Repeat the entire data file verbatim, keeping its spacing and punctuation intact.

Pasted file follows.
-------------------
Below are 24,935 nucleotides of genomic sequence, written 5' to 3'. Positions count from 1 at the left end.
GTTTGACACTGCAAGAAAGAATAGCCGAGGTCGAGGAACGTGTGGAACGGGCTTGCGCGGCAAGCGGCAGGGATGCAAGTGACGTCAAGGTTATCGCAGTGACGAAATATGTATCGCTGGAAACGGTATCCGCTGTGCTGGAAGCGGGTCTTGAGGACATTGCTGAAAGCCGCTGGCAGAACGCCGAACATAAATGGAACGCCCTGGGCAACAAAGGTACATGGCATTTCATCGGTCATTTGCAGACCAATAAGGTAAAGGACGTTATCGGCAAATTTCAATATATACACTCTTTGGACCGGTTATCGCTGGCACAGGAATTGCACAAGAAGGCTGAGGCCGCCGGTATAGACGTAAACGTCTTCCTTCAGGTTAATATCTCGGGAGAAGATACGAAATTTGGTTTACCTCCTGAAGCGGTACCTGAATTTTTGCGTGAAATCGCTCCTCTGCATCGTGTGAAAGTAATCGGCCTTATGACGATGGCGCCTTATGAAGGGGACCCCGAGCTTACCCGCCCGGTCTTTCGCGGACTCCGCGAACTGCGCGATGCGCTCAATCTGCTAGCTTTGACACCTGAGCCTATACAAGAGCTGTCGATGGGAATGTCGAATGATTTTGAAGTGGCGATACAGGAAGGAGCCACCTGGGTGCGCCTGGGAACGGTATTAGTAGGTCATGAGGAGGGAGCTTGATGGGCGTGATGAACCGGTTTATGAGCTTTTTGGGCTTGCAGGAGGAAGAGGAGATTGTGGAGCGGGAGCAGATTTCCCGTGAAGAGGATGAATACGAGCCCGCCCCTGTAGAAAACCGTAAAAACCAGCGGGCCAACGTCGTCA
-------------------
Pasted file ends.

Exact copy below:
Below are 24,935 nucleotides of genomic sequence, written 5' to 3'. Positions count from 1 at the left end.
GTTTGACACTGCAAGAAAGAATAGCCGAGGTCGAGGAACGTGTGGAACGGGCTTGCGCGGCAAGCGGCAGGGATGCAAGTGACGTCAAGGTTATCGCAGTGACGAAATATGTATCGCTGGAAACGGTATCCGCTGTGCTGGAAGCGGGTCTTGAGGACATTGCTGAAAGCCGCTGGCAGAACGCCGAACATAAATGGAACGCCCTGGGCAACAAAGGTACATGGCATTTCATCGGTCATTTGCAGACCAATAAGGTAAAGGACGTTATCGGCAAATTTCAATATATACACTCTTTGGACCGGTTATCGCTGGCACAGGAATTGCACAAGAAGGCTGAGGCCGCCGGTATAGACGTAAACGTCTTCCTTCAGGTTAATATCTCGGGAGAAGATACGAAATTTGGTTTACCTCCTGAAGCGGTACCTGAATTTTTGCGTGAAATCGCTCCTCTGCATCGTGTGAAAGTAATCGGCCTTATGACGATGGCGCCTTATGAAGGGGACCCCGAGCTTACCCGCCCGGTCTTTCGCGGACTCCGCGAACTGCGCGATGCGCTCAATCTGCTAGCTTTGACACCTGAGCCTATACAAGAGCTGTCGATGGGAATGTCGAATGATTTTGAAGTGGCGATACAGGAAGGAGCCACCTGGGTGCGCCTGGGAACGGTATTAGTAGGTCATGAGGAGGGAGCTTGATGGGCGTGATGAACCGGTTTATGAGCTTTTTGGGCTTGCAGGAGGAAGAGGAGATTGTGGAGCGGGAGCAGATTTCCCGTGAAGAGGATGAATACGAGCCCGCCCCTGTAGAAAACCGTAAAAACCAGCGGGCCAACGTCGTCA